Cancer Prevention & Early Detection
Cancer prevention and early detection start with cancer screening. Cancer screening is looking for cancer before a person has any symptoms.
Screening tests can help find cancer at an early stage before symptoms appear. When abnormal tissue or cancer is found early, it may be easier to treat or cure. By the time symptoms appear, cancer may have grown and spread. This can make cancer harder to treat or cure.
It is important to remember that when your doctor suggests a screening test, it does not always mean he or she thinks you have cancer. Screening tests are done when you have no cancer symptoms.
Lung Cancer Screening
If you're at risk for lung cancer you may be eligible for the only recommended screening test for early detection of lung cancer — low-dose computed tomography (LDCT). The LDCT test involves an X-ray machine that uses low doses of radiation to create detailed images of the lungs. To be screened, a referral from your primary care provider is required. LDCT screening is covered by Medicare and most private insurance plans.
Colon Cancer Screening
Colorectal cancer is the second most common cause of cancer death in the United States, yet, with screening, it can be prevented or cured. That’s why Concord Hospital Payson Center for Cancer Care focuses on screening tests – in a doctor’s office, in the Hospital, or in the privacy of your home – to help save lives.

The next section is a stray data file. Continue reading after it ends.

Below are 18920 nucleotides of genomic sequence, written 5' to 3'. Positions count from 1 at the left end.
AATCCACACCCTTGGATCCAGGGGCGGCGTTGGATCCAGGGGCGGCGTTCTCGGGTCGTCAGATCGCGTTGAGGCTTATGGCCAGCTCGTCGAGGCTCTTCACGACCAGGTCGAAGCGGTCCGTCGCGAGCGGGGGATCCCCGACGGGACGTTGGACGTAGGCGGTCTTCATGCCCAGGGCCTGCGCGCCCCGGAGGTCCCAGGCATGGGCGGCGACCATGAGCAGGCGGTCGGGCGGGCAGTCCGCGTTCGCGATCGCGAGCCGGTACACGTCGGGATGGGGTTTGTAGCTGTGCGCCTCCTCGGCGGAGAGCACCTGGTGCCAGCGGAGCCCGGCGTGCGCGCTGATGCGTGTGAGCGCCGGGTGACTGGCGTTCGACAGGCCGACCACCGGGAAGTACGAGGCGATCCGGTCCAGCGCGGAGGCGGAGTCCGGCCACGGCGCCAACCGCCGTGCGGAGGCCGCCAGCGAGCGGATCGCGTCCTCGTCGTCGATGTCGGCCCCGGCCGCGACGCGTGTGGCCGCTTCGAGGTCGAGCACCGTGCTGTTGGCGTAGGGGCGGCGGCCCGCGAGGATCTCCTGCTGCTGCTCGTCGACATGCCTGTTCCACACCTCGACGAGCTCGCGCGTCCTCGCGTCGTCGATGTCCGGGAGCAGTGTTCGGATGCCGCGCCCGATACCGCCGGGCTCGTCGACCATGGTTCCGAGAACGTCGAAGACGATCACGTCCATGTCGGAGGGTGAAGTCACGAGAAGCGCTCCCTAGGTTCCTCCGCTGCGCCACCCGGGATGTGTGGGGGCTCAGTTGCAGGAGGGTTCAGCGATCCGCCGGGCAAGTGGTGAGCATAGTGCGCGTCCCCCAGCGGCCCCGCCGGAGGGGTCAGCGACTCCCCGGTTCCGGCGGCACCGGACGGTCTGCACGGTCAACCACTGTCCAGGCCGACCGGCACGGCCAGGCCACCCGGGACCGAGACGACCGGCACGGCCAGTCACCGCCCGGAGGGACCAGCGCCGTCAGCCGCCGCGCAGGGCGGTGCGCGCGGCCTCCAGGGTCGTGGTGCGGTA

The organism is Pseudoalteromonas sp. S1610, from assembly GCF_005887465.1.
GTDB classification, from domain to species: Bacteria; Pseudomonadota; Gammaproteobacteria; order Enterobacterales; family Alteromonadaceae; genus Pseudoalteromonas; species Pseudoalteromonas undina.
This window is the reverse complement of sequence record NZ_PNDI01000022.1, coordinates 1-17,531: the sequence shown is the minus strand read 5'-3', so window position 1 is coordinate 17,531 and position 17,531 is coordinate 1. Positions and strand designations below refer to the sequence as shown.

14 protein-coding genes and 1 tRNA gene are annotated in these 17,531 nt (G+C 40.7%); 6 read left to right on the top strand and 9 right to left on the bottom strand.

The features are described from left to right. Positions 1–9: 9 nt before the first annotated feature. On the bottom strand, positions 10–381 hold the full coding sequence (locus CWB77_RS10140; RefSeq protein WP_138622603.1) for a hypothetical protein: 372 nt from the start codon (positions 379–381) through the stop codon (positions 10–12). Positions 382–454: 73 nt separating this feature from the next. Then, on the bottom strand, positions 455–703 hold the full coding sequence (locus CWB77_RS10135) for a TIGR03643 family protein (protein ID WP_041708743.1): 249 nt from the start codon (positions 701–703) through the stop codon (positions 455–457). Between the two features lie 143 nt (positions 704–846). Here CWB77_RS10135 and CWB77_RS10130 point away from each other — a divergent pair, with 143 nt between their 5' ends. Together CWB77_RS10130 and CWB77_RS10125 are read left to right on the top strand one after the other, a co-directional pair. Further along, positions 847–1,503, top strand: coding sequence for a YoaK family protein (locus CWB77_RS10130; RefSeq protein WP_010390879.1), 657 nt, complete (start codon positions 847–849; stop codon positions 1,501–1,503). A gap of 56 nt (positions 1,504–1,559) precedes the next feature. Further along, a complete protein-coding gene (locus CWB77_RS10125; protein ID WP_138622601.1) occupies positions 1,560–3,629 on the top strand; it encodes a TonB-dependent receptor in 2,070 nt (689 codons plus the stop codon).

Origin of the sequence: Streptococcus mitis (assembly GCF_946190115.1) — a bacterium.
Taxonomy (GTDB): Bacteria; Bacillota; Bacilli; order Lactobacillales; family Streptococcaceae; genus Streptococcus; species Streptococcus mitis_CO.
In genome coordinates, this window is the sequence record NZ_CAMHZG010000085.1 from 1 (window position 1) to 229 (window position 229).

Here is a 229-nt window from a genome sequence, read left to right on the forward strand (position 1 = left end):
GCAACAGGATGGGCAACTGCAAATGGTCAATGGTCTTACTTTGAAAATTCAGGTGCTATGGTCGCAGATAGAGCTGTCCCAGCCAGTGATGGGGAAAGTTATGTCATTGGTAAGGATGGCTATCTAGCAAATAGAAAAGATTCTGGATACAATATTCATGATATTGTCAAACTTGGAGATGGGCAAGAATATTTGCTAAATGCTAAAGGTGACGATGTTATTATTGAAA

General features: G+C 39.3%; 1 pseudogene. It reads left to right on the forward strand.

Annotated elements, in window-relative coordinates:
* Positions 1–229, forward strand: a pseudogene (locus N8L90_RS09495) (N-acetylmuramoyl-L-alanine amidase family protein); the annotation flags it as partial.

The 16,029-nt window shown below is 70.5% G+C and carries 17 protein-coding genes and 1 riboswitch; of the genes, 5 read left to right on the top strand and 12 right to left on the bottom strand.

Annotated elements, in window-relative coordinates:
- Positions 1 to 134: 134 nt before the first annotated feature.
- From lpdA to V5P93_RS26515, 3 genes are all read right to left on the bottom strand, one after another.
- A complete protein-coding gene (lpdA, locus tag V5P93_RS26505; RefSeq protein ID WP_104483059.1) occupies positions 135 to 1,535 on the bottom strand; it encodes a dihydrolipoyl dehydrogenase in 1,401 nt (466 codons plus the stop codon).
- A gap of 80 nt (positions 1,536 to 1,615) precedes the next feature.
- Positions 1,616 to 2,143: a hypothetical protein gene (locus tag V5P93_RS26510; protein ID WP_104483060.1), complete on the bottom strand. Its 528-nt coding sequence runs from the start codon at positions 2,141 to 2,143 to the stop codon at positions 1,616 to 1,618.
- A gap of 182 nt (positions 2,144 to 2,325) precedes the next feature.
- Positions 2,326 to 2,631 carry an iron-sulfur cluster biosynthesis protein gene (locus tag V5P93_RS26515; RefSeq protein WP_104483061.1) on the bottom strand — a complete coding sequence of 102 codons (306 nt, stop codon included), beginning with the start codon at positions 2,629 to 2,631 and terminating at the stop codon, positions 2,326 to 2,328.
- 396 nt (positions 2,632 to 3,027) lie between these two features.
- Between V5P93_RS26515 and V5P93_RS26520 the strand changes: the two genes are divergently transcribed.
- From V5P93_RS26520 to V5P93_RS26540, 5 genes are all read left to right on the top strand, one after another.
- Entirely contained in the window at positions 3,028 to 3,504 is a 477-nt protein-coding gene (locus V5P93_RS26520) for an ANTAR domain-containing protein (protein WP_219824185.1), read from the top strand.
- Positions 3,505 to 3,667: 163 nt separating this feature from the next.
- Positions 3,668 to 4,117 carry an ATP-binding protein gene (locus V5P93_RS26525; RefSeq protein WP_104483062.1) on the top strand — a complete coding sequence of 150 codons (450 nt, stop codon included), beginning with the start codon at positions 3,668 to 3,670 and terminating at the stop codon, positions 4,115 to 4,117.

Various screening/testing methods include traditional rectal exams during a doctor’s appointment; home tests in which patients collect a small stool sample and mail it to a testing organization; and colonoscopies, outpatient procedures performed at Concord Hospital Day Surgery Center and Concord Endoscopy Center.
Typically, if the stool sample or rectal exams are abnormal, doctors will recommend a colonoscopy, a procedure in which doctors can detect potentially cancerous polyps, or growths, in the colon or rectum, and remove them, preventing cancer.
Breast Cancer Screening
Mammography is the most common screening test for breast cancer. A mammogram is an x-ray of the breast. This test may find tumors that are too small to feel. A mammogram may also find ductal carcinoma in situ (DCIS). In DCIS, there are abnormal cells in the lining of a breast duct, which may become invasive cancer in some women.
Women aged 40 to 74 years who have screening mammograms have a lower chance of dying from breast cancer than women who do not have screening mammograms.
Skin Cancer Screening
Skin cancer can be cured if found and treated early. Your doctor may check your skin once a year during your annual exam. Or your doctor may suggest a skin exam more often, especially if you have risk factors.
Prostate Cancer Screening
Screening for prostate cancer-checking for signs of the disease when there are no symptoms is done with the prostate-specific antigen (PSA) test.